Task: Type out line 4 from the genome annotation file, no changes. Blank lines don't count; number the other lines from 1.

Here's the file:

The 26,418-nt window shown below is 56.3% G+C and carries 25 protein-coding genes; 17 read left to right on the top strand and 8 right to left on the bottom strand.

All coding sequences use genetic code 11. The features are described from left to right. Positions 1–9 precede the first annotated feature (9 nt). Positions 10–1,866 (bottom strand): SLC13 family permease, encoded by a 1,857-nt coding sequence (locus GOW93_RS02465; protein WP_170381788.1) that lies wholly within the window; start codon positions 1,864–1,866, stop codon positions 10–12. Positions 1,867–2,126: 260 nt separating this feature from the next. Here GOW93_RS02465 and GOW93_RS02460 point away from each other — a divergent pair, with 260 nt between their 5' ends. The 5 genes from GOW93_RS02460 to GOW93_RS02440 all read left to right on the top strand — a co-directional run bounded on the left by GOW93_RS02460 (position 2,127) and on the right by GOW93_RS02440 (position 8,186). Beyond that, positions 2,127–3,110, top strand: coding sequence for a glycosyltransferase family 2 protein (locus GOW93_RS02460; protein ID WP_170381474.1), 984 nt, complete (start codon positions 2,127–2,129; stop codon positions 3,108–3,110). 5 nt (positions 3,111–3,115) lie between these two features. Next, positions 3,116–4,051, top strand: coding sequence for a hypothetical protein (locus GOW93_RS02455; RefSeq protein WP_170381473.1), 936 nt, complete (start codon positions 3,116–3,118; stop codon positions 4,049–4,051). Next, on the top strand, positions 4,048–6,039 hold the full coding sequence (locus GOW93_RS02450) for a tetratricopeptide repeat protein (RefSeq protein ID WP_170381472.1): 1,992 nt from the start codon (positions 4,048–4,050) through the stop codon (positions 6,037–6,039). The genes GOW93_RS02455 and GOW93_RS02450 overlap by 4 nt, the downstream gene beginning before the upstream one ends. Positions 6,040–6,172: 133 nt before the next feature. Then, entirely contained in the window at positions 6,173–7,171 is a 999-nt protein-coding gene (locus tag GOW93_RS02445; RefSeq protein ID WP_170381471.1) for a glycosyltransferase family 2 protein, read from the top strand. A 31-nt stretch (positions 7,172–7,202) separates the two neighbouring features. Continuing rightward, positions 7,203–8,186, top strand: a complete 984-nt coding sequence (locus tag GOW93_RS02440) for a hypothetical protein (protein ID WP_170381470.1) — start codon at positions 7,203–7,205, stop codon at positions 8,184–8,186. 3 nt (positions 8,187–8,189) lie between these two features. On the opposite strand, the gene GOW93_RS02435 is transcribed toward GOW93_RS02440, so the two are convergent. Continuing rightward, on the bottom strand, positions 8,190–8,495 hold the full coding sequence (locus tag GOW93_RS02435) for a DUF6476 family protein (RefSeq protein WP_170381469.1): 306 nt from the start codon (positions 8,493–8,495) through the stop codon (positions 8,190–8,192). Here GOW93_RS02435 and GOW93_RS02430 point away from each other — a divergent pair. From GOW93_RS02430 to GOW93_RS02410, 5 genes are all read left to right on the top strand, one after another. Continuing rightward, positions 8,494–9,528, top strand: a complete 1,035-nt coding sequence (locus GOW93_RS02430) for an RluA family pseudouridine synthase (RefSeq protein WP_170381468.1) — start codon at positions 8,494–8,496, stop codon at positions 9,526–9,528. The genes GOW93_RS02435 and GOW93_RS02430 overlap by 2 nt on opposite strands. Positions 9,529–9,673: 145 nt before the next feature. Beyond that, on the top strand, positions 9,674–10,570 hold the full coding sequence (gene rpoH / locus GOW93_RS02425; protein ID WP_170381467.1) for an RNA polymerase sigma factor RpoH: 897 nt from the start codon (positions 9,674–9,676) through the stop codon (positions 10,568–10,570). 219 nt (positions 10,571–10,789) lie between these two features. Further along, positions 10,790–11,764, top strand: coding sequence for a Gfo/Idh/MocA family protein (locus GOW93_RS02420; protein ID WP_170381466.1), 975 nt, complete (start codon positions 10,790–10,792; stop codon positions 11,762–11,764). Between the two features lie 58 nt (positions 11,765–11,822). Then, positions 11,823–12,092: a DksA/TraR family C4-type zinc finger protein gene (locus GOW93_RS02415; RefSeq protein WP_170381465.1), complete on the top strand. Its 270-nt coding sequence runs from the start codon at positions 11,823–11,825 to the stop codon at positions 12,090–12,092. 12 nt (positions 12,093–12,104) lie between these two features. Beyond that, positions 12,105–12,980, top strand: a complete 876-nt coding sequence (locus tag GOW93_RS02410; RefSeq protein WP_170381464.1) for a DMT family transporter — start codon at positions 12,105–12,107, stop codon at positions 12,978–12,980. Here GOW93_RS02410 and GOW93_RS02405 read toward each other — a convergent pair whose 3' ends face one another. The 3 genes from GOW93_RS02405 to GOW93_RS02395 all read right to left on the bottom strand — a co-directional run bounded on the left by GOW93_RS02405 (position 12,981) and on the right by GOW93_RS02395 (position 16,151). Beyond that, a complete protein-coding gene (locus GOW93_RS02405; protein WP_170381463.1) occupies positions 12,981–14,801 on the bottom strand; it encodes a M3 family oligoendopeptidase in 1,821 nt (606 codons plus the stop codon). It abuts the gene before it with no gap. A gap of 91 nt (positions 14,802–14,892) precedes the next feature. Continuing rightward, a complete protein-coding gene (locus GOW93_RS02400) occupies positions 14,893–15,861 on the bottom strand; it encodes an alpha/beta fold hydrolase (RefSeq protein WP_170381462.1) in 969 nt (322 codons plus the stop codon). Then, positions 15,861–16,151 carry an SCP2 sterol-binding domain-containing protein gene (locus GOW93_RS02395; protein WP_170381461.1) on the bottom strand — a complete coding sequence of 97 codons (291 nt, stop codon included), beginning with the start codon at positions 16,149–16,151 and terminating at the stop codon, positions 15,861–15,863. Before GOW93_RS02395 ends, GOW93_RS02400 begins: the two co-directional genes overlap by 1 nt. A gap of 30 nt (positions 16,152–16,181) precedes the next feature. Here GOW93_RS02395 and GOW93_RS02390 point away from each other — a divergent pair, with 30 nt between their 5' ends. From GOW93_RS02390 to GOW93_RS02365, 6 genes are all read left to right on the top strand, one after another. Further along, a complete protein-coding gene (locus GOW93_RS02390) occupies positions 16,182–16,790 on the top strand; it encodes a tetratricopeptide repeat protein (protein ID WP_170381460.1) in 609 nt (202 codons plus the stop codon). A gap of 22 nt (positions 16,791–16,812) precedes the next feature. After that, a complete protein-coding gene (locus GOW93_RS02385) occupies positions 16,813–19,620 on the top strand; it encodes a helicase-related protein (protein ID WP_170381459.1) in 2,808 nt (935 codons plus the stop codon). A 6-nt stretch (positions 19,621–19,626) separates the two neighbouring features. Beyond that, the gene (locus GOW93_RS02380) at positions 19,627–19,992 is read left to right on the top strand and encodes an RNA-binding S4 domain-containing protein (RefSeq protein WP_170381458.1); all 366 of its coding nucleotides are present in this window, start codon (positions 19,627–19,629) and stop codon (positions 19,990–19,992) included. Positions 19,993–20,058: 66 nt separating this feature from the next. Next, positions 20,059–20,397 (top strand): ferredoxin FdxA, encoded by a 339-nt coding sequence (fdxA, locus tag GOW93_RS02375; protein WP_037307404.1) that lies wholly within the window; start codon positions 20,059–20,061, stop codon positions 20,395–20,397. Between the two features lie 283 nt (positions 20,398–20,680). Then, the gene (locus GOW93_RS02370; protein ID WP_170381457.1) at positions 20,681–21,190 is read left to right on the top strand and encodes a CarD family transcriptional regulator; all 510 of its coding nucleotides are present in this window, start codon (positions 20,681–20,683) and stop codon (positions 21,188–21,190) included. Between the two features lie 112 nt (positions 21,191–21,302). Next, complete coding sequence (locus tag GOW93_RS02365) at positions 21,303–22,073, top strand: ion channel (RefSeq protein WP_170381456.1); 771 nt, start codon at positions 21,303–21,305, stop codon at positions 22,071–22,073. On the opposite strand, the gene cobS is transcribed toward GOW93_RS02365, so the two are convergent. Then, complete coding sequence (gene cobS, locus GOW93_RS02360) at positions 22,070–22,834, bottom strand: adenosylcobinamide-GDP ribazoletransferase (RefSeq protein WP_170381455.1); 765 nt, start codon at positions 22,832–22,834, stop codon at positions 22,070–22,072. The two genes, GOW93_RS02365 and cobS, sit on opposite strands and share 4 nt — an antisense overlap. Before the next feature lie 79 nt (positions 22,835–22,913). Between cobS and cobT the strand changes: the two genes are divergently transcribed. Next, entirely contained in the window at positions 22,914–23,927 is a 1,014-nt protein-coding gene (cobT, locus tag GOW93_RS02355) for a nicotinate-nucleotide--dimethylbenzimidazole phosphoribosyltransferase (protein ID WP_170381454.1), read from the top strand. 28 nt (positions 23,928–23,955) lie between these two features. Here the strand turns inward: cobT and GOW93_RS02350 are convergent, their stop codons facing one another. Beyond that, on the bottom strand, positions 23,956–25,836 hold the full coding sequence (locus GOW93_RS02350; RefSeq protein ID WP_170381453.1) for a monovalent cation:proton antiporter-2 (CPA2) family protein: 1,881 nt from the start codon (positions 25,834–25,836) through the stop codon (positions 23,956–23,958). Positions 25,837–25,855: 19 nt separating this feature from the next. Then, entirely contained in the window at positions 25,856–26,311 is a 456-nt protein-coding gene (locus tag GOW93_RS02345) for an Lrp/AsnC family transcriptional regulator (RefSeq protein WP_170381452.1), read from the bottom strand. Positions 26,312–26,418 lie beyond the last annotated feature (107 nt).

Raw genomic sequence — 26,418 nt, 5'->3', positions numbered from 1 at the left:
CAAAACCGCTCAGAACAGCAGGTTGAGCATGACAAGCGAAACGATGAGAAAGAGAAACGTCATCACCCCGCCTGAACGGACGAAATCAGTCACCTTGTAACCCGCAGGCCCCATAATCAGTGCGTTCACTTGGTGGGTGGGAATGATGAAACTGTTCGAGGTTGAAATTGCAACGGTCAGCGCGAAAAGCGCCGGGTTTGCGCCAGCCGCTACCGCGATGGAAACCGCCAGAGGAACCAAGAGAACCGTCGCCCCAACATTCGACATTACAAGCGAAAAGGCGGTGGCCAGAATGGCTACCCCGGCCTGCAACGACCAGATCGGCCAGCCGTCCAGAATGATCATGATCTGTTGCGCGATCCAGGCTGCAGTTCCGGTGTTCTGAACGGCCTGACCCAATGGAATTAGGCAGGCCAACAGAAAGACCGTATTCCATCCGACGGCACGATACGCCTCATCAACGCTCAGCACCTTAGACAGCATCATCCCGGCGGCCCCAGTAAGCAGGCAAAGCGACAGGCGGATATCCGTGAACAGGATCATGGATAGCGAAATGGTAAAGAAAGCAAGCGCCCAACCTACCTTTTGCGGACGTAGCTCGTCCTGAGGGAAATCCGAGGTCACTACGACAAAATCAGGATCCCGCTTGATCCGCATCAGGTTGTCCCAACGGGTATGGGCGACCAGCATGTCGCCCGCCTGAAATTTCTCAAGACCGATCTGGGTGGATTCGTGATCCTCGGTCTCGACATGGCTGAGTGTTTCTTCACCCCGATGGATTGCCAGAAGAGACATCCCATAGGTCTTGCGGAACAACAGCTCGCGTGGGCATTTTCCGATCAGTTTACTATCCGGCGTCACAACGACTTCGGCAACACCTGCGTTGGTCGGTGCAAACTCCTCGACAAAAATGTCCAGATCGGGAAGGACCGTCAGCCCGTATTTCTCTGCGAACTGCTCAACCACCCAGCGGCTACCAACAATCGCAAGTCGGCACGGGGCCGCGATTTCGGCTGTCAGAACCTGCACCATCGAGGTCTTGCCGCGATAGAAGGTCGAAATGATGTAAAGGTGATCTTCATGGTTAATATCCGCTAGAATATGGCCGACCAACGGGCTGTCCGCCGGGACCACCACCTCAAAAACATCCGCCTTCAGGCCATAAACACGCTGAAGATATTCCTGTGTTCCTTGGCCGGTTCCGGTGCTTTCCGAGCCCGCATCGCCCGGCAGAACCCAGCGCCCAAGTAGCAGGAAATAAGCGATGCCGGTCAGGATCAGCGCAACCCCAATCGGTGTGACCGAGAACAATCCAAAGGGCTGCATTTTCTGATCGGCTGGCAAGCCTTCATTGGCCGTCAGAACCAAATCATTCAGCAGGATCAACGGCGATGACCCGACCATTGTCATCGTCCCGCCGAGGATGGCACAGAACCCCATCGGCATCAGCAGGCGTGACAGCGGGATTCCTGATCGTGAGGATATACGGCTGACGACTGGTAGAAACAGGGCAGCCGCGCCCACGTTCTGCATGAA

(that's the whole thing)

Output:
CAAAACCGCTCAGAACAGCAGGTTGAGCATGACAAGCGAAACGATGAGAAAGAGAAACGTCATCACCCCGCCTGAACGGACGAAATCAGTCACCTTGTAACCCGCAGGCCCCATAATCAGTGCGTTCACTTGGTGGGTGGGAATGATGAAACTGTTCGAGGTTGAAATTGCAACGGTCAGCGCGAAAAGCGCCGGGTTTGCGCCAGCCGCTACCGCGATGGAAACCGCCAGAGGAACCAAGAGAACCGTCGCCCCAACATTCGACATTACAAGCGAAAAGGCGGTGGCCAGAATGGCTACCCCGGCCTGCAACGACCAGATCGGCCAGCCGTCCAGAATGATCATGATCTGTTGCGCGATCCAGGCTGCAGTTCCGGTGTTCTGAACGGCCTGACCCAATGGAATTAGGCAGGCCAACAGAAAGACCGTATTCCATCCGACGGCACGATACGCCTCATCAACGCTCAGCACCTTAGACAGCATCATCCCGGCGGCCCCAGTAAGCAGGCAAAGCGACAGGCGGATATCCGTGAACAGGATCATGGATAGCGAAATGGTAAAGAAAGCAAGCGCCCAACCTACCTTTTGCGGACGTAGCTCGTCCTGAGGGAAATCCGAGGTCACTACGACAAAATCAGGATCCCGCTTGATCCGCATCAGGTTGTCCCAACGGGTATGGGCGACCAGCATGTCGCCCGCCTGAAATTTCTCAAGACCGATCTGGGTGGATTCGTGATCCTCGGTCTCGACATGGCTGAGTGTTTCTTCACCCCGATGGATTGCCAGAAGAGACATCCCATAGGTCTTGCGGAACAACAGCTCGCGTGGGCATTTTCCGATCAGTTTACTATCCGGCGTCACAACGACTTCGGCAACACCTGCGTTGGTCGGTGCAAACTCCTCGACAAAAATGTCCAGATCGGGAAGGACCGTCAGCCCGTATTTCTCTGCGAACTGCTCAACCACCCAGCGGCTACCAACAATCGCAAGTCGGCACGGGGCCGCGATTTCGGCTGTCAGAACCTGCACCATCGAGGTCTTGCCGCGATAGAAGGTCGAAATGATGTAAAGGTGATCTTCATGGTTAATATCCGCTAGAATATGGCCGACCAACGGGCTGTCCGCCGGGACCACCACCTCAAAAACATCCGCCTTCAGGCCATAAACACGCTGAAGATATTCCTGTGTTCCTTGGCCGGTTCCGGTGCTTTCCGAGCCCGCATCGCCCGGCAGAACCCAGCGCCCAAGTAGCAGGAAATAAGCGATGCCGGTCAGGATCAGCGCAACCCCAATCGGTGTGACCGAGAACAATCCAAAGGGCTGCATTTTCTGATCGGCTGGCAAGCCTTCATTGGCCGTCAGAACCAAATCATTCAGCAGGATCAACGGCGATGACCCGACCATTGTCATCGTCCCGCCGAGGATGGCACAGAACCCCATCGGCATCAGCAGGCGTGACAGCGGGATTCCTGATCGTGAGGATATACGGCTGACGACTGGTAGAAACAGGGCAGCCGCGCCCACGTTCTGCATGAA